According to a 2014 census conducted in India, roughly 28% of its population over the age of 15 are vegetarian. This number drops slightly for the percentage of vegan people. In a country of over 1.3 billion, about 7% of which live below the poverty line, this number is relatively high. However, this may be due to the tradition of vegetarianism, and food being a status marker for the upper caste class. In India, as in much of the Western world, there is a growing stigma regarding eating meat. In reality, not everyone has the same access to vegetarian options. Additionally, there is no guarantee that going vegan provides more sustainable options. As the wealthy are increasingly eating less meat, problems with promoting global veganism have emerged.
Contradictions and Misconceptions
There are undoubtedly benefits to adopting vegan and vegetarian lifestyles. However, there are also alternative methods of living sustainably that may work better in impoverished areas. For example, animals that locals raise for their own consumption generate much less waste than animal products that undergo mass production.
The economic stability of a family or of an individual also factors into their ability to go plant-based. The New York Post has reported that plant milk, such as almond or oat milk, is almost double the price of cow’s milk. In 2019, prices averaged $4.29 per half-gallon of soy or almond milk compared to $2.17 per half-gallon of dairy milk. This kind of expense is often unsustainable for families who are economically unstable and exemplifies an unnecessarily high cost. With the priority of getting enough protein to sustain their lifestyles, a cheaper, readily available animal source may be the better option. The problem with promoting global veganism is that the wealthy are free to assume that their ability to eat no meat transfers to the rest of the world.
The Individual Situation
The EAT-Lancet Commission recently recommended a “universal diet for the health of humans and the planet.” This diet avoids processed foods and animal products and promotes whole foods and plants. However, it does not acknowledge that over a billion people globally cannot afford this diet. Only the top 25% of India’s and South Asia’s populations could afford to follow a diet of this kind. Promoting global veganism in this manner reveals a discrepancy in the economic and social ability of different classes and cultures to adopt a vegan lifestyle.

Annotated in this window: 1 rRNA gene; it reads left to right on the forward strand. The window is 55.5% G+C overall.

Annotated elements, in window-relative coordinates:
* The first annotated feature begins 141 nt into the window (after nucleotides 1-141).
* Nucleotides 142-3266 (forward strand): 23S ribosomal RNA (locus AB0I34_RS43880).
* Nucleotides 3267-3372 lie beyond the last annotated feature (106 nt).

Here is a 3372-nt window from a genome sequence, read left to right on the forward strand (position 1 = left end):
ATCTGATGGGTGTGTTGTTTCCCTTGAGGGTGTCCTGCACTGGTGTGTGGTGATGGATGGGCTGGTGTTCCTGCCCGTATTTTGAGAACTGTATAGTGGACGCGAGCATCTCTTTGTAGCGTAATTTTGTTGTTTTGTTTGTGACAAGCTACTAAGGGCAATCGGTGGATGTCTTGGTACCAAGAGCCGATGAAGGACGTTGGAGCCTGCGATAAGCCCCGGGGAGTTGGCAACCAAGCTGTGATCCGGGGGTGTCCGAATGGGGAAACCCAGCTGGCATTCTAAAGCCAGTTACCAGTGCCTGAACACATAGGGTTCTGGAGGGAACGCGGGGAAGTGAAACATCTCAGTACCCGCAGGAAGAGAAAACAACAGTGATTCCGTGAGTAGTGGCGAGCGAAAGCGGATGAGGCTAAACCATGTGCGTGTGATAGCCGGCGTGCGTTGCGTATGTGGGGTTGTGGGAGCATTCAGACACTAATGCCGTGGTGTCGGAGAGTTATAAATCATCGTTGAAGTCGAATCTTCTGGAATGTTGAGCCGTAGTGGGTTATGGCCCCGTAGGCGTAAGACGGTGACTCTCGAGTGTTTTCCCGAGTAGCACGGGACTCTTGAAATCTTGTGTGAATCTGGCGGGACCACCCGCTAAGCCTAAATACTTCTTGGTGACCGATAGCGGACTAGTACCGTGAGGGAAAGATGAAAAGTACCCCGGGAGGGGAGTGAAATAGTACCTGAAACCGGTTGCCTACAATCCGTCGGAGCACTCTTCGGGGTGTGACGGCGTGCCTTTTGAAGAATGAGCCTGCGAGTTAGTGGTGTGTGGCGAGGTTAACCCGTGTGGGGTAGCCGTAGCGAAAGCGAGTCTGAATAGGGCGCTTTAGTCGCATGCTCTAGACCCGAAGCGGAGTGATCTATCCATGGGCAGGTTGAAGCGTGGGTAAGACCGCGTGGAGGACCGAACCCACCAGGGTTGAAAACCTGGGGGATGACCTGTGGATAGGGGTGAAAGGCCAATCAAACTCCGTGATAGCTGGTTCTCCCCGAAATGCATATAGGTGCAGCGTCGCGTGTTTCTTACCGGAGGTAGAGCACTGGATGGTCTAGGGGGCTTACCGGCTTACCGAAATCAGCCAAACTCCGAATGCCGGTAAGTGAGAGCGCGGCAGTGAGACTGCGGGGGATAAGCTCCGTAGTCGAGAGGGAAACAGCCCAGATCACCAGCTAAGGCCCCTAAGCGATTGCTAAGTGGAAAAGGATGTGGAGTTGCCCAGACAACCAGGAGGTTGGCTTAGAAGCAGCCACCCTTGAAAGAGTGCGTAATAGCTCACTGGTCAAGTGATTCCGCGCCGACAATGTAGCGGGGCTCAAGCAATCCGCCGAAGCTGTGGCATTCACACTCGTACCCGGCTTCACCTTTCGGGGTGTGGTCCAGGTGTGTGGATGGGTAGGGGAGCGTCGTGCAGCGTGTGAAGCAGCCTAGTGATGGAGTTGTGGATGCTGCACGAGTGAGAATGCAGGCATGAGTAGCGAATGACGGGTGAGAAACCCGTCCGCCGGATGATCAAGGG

It is undoubtedly important to search for ways to live more sustainably and limit the consumption of mass-produced animal products. However, assuming that everyone has the same option to do so is unfortunately incorrect. Ultimately, as Feminism In India stated that “it is important for each one of us to look at ourselves and our own consumption habits, and work on them according to the resources available to us.”
Organizations at Work
An organization addressing this issue is A Well-Fed World. This nonprofit provides information on organizations seeking to end global hunger through plant-based alternatives to meat. Its Plants-4-Hunger program also provides support for hunger-based relief projects, specifically those helping children.
In Ethiopia, The International Fund For Africa (IFA) supplies vulnerable students with plant-based school meals and teaches children to grow their own food. ProVeg International has similar programs, supporting children at school by giving them plant-based lunches and encouraging local farmers by purchasing their produce. These organizations help spread awareness about a plant-based lifestyle and make this diet available and possible for the world’s poor.
A Better Way
Vegetarianism and veganism are both valid options for sustainability. However, one must be mindful that promoting global veganism does not stigmatize those who cannot afford these lifestyles. Instead, some alternative methods of sustainable living, such as locally-produced meat diets, are currently better options for the impoverished. In the meantime, there are organizations working to make plant-based options more available to the world’s poor.
– Grace Manning